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Curator Talks - Plug In Institute of Contemporary Art

Jul 27, 2016 - Jul 28, 2016

 

This Wednesday and Thursday, July 27 & 28, 10am-12pm | two public talks with Julie Nagam & Michelle LaVallee

 

Plug In Institute of Contemporary Art is pleased to co-present with Wood Land School, talks by two acclaimed artists, educators and curators. On Wednesday July 27, 10am-12pm, Julie Nagam will speak about her work with canoeing, which has informed recent writing and artwork. The next morning, Thursday July 28, Michelle LaVallee will present on her experience with curation as a site of agency, transformation and guardianship.

Wednesday July 27 @ 10am,  Plug In board member, artist, researcher and curator, Julie Nagam will present A Home for Our Migrations: The Canoe as Indigenous Methodology

In 2015, Nagam was appointed the first University of Winnipeg/Winnipeg Art Gallery (WAG) Chair in History of Indigenous Arts in North America, a unique joint position that involves research and teaching in the Department of History at U of W, and curatorial work at the WAG. In addition to being an active board member, educator and curator, Nagam has contributed to several national and international projects in the capacity of researcher, artist, and curator. Her interests are diverse, including new media, Futurism, and Inuit studies. Spatial relations, including alternative cartographies also occupy Nagam’s work.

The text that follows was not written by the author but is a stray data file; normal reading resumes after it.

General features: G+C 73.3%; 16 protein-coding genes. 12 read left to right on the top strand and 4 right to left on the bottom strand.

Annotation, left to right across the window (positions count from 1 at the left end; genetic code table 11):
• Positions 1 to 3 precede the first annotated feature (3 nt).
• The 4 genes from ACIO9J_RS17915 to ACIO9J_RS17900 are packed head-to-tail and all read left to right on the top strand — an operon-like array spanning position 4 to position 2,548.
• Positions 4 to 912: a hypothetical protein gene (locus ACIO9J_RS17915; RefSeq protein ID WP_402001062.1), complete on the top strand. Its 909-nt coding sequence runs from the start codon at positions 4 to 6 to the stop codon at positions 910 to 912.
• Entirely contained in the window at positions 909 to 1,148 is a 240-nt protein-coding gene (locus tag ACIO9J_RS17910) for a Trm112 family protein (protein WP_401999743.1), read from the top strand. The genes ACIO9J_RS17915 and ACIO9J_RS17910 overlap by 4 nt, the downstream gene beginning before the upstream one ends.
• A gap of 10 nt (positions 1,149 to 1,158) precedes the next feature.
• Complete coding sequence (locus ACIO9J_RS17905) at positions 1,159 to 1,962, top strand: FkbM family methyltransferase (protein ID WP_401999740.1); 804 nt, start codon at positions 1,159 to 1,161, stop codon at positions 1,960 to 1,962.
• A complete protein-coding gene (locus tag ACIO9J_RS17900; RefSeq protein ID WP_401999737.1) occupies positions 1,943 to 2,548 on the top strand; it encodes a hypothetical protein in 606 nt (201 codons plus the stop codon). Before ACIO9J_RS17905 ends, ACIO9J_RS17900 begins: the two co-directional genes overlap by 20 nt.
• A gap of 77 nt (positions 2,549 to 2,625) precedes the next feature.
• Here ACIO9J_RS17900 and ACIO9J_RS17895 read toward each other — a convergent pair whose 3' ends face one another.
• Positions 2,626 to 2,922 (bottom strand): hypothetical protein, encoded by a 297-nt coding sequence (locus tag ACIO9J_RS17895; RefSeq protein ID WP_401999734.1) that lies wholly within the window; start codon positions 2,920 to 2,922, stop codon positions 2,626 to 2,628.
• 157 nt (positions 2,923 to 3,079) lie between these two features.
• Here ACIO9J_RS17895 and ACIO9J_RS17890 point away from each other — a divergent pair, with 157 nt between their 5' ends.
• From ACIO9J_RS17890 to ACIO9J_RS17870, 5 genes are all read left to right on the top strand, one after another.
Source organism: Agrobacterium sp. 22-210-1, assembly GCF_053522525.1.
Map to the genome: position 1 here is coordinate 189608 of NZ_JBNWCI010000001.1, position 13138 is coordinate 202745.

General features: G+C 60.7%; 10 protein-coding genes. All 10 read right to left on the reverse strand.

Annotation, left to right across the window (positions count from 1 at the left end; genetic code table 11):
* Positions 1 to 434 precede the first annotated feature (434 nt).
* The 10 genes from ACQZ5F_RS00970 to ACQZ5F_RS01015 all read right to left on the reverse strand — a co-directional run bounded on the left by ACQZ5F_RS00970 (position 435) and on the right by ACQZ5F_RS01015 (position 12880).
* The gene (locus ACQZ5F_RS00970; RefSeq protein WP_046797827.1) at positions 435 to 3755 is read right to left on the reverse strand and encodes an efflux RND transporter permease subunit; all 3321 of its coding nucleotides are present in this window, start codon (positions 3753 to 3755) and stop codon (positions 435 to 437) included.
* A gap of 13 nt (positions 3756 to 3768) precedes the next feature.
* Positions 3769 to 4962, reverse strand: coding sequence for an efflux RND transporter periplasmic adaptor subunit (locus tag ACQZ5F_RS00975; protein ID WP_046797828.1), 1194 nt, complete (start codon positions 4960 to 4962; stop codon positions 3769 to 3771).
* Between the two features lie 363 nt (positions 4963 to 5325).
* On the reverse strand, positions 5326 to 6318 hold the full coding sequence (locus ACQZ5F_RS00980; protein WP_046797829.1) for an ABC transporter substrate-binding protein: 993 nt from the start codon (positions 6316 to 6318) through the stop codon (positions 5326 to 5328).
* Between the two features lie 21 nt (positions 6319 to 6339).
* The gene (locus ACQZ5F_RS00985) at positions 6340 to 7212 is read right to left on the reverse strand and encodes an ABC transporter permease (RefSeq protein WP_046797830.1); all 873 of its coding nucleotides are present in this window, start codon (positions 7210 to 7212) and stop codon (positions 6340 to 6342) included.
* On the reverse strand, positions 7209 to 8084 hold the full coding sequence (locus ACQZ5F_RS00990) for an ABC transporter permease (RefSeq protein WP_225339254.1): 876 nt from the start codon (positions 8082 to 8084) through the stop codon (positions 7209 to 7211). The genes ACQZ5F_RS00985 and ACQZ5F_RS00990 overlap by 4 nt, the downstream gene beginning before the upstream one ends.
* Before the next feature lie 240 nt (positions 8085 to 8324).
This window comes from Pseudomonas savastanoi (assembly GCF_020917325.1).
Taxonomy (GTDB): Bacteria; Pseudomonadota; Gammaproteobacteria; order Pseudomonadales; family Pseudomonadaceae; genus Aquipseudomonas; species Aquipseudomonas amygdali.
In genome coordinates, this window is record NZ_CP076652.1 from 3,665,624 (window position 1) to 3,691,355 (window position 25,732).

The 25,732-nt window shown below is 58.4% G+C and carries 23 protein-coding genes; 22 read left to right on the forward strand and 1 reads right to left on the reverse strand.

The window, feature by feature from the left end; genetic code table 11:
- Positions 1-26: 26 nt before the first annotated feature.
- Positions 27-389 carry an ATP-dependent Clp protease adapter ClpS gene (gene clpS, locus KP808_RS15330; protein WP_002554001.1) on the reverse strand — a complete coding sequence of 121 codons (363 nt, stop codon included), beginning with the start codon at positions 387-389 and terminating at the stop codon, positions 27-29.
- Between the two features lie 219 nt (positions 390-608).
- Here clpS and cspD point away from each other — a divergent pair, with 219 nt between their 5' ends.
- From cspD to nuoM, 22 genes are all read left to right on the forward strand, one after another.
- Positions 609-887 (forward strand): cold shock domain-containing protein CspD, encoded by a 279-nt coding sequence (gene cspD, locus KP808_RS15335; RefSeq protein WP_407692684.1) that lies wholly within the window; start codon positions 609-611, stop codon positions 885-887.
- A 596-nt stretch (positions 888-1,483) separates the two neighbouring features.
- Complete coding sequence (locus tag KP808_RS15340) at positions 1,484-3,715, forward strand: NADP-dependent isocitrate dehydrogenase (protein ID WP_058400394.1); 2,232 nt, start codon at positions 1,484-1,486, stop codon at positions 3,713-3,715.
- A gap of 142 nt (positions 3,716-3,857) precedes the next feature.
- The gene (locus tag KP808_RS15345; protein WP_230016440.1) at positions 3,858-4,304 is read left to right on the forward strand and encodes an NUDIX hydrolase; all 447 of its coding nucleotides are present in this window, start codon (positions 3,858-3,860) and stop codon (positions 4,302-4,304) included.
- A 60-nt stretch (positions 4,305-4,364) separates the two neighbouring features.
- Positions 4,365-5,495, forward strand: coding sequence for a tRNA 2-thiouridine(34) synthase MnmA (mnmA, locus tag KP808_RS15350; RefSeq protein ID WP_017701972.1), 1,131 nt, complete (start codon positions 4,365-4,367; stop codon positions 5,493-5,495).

As an active researcher, Nagam is leading several important initiatives. Current SSHRC projects include: The Transactive Memory Keepers: Indigenous Public Engagement in Digital and New Media Labs and Exhibitions and The Kanata Indigenous Performance, New and Digital Media Art. Her artistic and research practices often intersect, frequently taking up land as site of knowledge and locust for addressing colonialism, dispossession and reclamation. She has published extensively, and curated notable exhibitions, including Concealed Geographies (co-curated with Suzanne Morrissette), and Lisa Rehiana’s in pursuit of Venus at A-Space Gallery in Toronto, Canada for ImagineNATIVE Film + Media Arts Festival.

As an active researcher, Nagam is leading several important initiatives. Current SSHRC projects include: The Transactive Memory Keepers: Indigenous Public Engagement in Digital and New Media Labs and Exhibitions and The Kanata Indigenous Performance, New and Digital Media Art. Her artistic and research practices often intersect, frequently taking up land as site of knowledge and locust for addressing colonialism, dispossession and reclamation. She has published extensively, and curated notable exhibitions, including Concealed Geographies (co-curated with Suzanne Morrissette), and Lisa Rehiana’s in pursuit of Venus at A-Space Gallery in Toronto, Canada for ImagineNATIVE Film + Media Arts Festival.

 

Thursday July 28 @ 10am, Michelle LaVallee will present Curation as Agency, Transformation and Guardienship. 

As an accomplished artist, curator and educator, LaVallee is an Associate Curator at the Mackenzie Gallery in Regina, Saskatchewan. Activating and developing greater understanding of misrepresented or marginalized histories is of personal and political import for LaVallee whose critical thought is influenced from her experience working with Indigenous peoples in Canada, El Salvador, Australia and Aotearoa (New Zealand).